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Lack of digital skills and attractiveness thwart Malta’s digital dream

Corporate tax regime remains Malta’s single most attractive feature for businesses

Parliamentary Secretary for Financial Services, Digital Economy and Innovation Silvio Schembri (Photo: DOI)

Joseph Muscat has been working hard over the last 18 months to position Malta as something of a digital oasis in the middle of the Mediterranean.

From the proclamation of Malta as the ‘blockchain island’, to dubbing the island as an ‘AI innovation hub”, and of course its lucrative iGaming industry, recently referred to as an “ATM for the Mafia” by the OCCRP, the country has certainly been making waves in the digital world.

But does the country have the talent and workforce to sustain this projected dream of digital utopia? Apparently not if a recent report from EY is anything to go by.

The recently released EY Attractiveness Survey for 2018, entitled “Building a Better Working Europe; Unlocking Europe’s Digital Growth Potential” highlights some significant shortcomings when it comes to possessing the digital skills to succeed. The report highlights that in Europe, the most lacking talent shortages are in digital skills such as cybersecurity, artificial intelligence, and robotics.

Whilst the report notes that businesses in the EU recognise the pressing issue of skill shortages and 89% are currently investing in improving their workforce’s digital skills, only 43% have a HR strategist who is looking at the long term picture and planning more than three years in advance. 

In order for Malta to compete at a global level, respondents stated that they believe that more would need to be invested in education and skills as well as encouraging policy makers to enhance workforce skills with a specific digital focus.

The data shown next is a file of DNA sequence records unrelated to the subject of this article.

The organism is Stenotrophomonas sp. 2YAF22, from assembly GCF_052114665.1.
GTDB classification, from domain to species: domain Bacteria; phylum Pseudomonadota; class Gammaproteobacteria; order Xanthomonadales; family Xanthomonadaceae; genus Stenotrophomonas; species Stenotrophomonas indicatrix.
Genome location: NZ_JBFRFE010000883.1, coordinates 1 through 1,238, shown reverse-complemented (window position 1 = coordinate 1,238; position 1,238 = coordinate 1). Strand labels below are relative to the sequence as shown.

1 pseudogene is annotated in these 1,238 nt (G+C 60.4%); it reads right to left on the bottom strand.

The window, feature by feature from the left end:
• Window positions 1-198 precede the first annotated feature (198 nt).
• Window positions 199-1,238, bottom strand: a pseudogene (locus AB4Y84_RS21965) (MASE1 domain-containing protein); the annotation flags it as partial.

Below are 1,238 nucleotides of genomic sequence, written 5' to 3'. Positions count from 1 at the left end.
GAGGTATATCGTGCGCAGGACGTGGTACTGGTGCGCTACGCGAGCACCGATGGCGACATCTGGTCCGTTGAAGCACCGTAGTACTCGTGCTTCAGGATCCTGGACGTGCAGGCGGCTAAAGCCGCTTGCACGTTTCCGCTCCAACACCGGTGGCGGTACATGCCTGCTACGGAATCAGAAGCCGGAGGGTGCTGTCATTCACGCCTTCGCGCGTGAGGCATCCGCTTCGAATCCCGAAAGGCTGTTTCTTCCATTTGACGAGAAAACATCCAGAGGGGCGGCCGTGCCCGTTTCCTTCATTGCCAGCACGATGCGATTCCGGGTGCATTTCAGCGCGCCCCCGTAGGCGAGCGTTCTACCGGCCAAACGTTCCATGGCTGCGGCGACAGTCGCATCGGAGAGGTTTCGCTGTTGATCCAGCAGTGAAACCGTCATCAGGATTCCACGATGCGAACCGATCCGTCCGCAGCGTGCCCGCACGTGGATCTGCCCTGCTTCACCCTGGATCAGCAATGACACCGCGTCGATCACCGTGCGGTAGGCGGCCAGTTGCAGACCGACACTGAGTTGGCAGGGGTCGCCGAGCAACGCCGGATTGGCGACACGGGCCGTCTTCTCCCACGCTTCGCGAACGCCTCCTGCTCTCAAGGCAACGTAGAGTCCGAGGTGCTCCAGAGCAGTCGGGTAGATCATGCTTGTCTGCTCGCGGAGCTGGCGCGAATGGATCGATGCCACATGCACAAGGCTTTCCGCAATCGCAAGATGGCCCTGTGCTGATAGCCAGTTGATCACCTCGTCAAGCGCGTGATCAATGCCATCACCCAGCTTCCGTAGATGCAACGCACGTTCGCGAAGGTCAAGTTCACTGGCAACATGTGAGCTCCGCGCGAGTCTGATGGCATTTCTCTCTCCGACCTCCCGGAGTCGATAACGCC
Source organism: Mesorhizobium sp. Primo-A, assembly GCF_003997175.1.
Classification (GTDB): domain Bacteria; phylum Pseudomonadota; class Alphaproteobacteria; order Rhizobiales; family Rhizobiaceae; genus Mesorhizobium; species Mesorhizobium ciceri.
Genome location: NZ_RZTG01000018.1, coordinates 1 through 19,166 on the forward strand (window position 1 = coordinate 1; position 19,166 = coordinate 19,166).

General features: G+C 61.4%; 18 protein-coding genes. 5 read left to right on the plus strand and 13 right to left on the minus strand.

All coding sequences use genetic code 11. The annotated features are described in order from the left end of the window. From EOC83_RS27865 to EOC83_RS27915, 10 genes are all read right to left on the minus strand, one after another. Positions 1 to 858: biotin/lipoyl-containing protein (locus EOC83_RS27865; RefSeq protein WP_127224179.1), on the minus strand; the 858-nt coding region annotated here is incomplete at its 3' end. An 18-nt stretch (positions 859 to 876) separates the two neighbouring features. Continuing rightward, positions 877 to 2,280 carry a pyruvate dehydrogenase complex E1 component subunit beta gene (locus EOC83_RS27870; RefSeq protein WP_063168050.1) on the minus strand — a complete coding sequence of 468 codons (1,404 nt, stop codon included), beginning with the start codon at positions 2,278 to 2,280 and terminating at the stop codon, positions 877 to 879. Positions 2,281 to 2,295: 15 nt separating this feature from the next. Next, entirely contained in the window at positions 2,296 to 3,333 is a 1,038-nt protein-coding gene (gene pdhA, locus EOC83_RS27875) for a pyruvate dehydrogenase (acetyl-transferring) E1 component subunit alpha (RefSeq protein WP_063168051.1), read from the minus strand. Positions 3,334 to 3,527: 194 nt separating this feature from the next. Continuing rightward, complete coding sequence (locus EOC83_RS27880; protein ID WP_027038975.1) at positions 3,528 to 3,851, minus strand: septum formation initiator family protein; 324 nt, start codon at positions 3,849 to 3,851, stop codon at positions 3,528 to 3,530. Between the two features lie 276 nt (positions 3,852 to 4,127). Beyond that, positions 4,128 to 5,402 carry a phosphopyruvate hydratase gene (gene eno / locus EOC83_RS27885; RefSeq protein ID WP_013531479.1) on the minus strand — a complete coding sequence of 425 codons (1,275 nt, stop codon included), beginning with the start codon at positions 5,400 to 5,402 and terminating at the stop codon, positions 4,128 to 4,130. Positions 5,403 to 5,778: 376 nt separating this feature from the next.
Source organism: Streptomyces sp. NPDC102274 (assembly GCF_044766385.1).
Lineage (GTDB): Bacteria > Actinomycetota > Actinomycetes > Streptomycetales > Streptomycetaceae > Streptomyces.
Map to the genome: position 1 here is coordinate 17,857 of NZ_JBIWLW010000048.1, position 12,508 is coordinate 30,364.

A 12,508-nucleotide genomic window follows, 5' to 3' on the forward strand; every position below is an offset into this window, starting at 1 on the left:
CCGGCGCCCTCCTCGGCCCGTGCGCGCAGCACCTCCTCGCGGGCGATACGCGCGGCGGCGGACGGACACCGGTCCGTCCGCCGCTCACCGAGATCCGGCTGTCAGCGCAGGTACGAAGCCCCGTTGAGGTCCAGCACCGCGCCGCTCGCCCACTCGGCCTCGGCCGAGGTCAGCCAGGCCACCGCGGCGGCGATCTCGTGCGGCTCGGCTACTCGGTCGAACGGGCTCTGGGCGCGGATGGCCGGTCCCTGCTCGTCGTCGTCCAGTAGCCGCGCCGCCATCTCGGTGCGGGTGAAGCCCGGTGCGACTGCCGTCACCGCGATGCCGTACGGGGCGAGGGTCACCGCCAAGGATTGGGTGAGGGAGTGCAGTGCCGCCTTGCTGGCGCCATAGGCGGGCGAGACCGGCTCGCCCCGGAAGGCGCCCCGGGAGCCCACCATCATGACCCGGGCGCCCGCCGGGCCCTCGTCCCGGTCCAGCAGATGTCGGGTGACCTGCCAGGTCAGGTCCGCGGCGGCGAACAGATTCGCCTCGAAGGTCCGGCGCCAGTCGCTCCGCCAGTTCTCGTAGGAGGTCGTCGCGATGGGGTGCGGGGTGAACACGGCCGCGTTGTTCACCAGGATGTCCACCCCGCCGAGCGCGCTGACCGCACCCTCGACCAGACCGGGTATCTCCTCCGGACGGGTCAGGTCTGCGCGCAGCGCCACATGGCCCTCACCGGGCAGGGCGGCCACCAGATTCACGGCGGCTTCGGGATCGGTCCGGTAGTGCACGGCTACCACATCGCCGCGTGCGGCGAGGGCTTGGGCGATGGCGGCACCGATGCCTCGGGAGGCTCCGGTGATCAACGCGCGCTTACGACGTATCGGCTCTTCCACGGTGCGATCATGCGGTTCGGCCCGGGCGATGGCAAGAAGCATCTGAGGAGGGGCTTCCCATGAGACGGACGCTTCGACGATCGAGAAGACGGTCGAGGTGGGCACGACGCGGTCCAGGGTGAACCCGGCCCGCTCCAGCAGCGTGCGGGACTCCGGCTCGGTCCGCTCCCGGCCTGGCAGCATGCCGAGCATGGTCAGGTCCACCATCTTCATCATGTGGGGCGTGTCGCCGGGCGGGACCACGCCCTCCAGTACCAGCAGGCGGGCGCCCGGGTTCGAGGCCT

EY Area Managing Partner for the region, Andy Baldwin said: “Innovation is happening at a faster rate than companies can acquire the skills that they need to adopt new technologies. The relentless march of digitalization is already having a profound impact on the labor market, creating shortages in specialist digital skills and surpluses in other areas. The reskilling and upskilling of Europe’s workforce need to take an inclusive view on what talent means, implement comprehensive people strategies and commit to investing in the training and development of existing staff alongside the recruitment of new employees.”

In another report produced by EY, the Malta Attractiveness Survey 2018, Malta registered a 4% decrease in its attractiveness from 2017 with a decrease in “yes” replies and an increase in “don’t know” replies from respondents when asked if Malta is an attractive jurisdiction for foreign direct investment. 

The report stated that Malta’s main attractive feature for business was not its promising digital sector, nor its highly skilled workforce, but rather its corporate tax regime with 88% of respondents pointing to this as its most attractive feature. 

Foreign companies are attracted to Malta’s generous six-sevenths refund system, which wipes out up to €4 billion annually in taxes paid by foreign companies with Malta-based holding companies.

Indeed, local labour skills, R&D and innovation environment, and its stability and transparency of political, legal, and regulatory environment ranked poorly, a sad reflection of the reality of the situation.

Regardless of the figures, the government PR machine is going into overdrive in terms of promoting Malta as a prime European destination for technology and digital innovation. 

Unfortunately, these reports suggest that not only do they not have the infrastructure to support this, but that people are still only really attracted to the island due to its highly dubious tax regime that is even advertised as a “Tax Haven” alongside the British Virgin Islands, Panama, and St Vincent.

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